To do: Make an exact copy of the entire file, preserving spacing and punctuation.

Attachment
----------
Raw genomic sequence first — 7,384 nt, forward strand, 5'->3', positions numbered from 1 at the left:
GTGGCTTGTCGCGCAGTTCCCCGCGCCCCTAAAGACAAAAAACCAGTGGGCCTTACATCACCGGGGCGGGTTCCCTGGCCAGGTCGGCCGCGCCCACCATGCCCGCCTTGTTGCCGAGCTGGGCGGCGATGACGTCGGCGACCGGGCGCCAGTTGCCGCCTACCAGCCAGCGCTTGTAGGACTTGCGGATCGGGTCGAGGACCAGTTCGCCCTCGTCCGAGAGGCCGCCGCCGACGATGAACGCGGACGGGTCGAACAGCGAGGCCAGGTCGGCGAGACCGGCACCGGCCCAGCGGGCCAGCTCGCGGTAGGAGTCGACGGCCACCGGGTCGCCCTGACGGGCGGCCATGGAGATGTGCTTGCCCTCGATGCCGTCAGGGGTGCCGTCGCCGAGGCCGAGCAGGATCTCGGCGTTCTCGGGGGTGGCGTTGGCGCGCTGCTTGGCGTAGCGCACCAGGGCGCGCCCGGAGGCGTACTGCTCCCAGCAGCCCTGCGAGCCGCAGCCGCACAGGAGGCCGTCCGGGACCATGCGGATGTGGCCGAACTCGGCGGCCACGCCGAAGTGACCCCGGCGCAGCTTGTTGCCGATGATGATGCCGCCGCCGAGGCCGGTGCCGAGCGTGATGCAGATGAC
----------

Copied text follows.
Raw genomic sequence first — 7,384 nt, forward strand, 5'->3', positions numbered from 1 at the left:
GTGGCTTGTCGCGCAGTTCCCCGCGCCCCTAAAGACAAAAAACCAGTGGGCCTTACATCACCGGGGCGGGTTCCCTGGCCAGGTCGGCCGCGCCCACCATGCCCGCCTTGTTGCCGAGCTGGGCGGCGATGACGTCGGCGACCGGGCGCCAGTTGCCGCCTACCAGCCAGCGCTTGTAGGACTTGCGGATCGGGTCGAGGACCAGTTCGCCCTCGTCCGAGAGGCCGCCGCCGACGATGAACGCGGACGGGTCGAACAGCGAGGCCAGGTCGGCGAGACCGGCACCGGCCCAGCGGGCCAGCTCGCGGTAGGAGTCGACGGCCACCGGGTCGCCCTGACGGGCGGCCATGGAGATGTGCTTGCCCTCGATGCCGTCAGGGGTGCCGTCGCCGAGGCCGAGCAGGATCTCGGCGTTCTCGGGGGTGGCGTTGGCGCGCTGCTTGGCGTAGCGCACCAGGGCGCGCCCGGAGGCGTACTGCTCCCAGCAGCCCTGCGAGCCGCAGCCGCACAGGAGGCCGTCCGGGACCATGCGGATGTGGCCGAACTCGGCGGCCACGCCGAAGTGACCCCGGCGCAGCTTGTTGCCGATGATGATGCCGCCGCCGAGGCCGGTGCCGAGCGTGATGCAGATGAC